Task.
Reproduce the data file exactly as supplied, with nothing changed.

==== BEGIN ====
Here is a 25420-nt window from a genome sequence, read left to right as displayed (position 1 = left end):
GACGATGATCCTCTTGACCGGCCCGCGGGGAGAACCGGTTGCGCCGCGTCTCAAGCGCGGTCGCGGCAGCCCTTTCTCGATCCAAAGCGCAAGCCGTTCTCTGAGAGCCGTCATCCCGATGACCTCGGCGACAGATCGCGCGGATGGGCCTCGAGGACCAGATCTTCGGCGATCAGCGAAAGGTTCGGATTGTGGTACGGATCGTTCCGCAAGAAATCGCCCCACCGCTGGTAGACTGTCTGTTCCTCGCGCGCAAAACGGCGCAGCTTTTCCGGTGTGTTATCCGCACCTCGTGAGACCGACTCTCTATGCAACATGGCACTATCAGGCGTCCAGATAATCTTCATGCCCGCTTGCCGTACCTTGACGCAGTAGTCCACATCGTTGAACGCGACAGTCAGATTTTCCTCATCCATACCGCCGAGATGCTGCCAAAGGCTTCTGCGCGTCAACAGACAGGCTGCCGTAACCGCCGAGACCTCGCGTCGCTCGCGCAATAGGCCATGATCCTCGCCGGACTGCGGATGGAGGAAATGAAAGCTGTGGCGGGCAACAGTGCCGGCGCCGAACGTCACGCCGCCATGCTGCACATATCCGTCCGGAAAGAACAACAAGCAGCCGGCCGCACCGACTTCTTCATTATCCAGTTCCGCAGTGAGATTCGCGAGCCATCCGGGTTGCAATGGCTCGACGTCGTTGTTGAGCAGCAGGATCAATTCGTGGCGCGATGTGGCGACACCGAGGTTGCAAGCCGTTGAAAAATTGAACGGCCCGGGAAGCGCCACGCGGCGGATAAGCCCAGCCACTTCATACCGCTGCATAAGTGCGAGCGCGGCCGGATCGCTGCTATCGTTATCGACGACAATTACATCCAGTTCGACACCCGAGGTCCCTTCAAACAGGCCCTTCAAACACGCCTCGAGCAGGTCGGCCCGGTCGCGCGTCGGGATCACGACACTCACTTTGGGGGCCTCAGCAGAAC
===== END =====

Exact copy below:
Here is a 25420-nt window from a genome sequence, read left to right as displayed (position 1 = left end):
GACGATGATCCTCTTGACCGGCCCGCGGGGAGAACCGGTTGCGCCGCGTCTCAAGCGCGGTCGCGGCAGCCCTTTCTCGATCCAAAGCGCAAGCCGTTCTCTGAGAGCCGTCATCCCGATGACCTCGGCGACAGATCGCGCGGATGGGCCTCGAGGACCAGATCTTCGGCGATCAGCGAAAGGTTCGGATTGTGGTACGGATCGTTCCGCAAGAAATCGCCCCACCGCTGGTAGACTGTCTGTTCCTCGCGCGCAAAACGGCGCAGCTTTTCCGGTGTGTTATCCGCACCTCGTGAGACCGACTCTCTATGCAACATGGCACTATCAGGCGTCCAGATAATCTTCATGCCCGCTTGCCGTACCTTGACGCAGTAGTCCACATCGTTGAACGCGACAGTCAGATTTTCCTCATCCATACCGCCGAGATGCTGCCAAAGGCTTCTGCGCGTCAACAGACAGGCTGCCGTAACCGCCGAGACCTCGCGTCGCTCGCGCAATAGGCCATGATCCTCGCCGGACTGCGGATGGAGGAAATGAAAGCTGTGGCGGGCAACAGTGCCGGCGCCGAACGTCACGCCGCCATGCTGCACATATCCGTCCGGAAAGAACAACAAGCAGCCGGCCGCACCGACTTCTTCATTATCCAGTTCCGCAGTGAGATTCGCGAGCCATCCGGGTTGCAATGGCTCGACGTCGTTGTTGAGCAGCAGGATCAATTCGTGGCGCGATGTGGCGACACCGAGGTTGCAAGCCGTTGAAAAATTGAACGGCCCGGGAAGCGCCACGCGGCGGATAAGCCCAGCCACTTCATACCGCTGCATAAGTGCGAGCGCGGCCGGATCGCTGCTATCGTTATCGACGACAATTACATCCAGTTCGACACCCGAGGTCCCTTCAAACAGGCCCTTCAAACACGCCTCGAGCAGGTCGGCCCGGTCGCGCGTCGGGATCACGACACTCACTTTGGGGGCCTCAGCAGAAC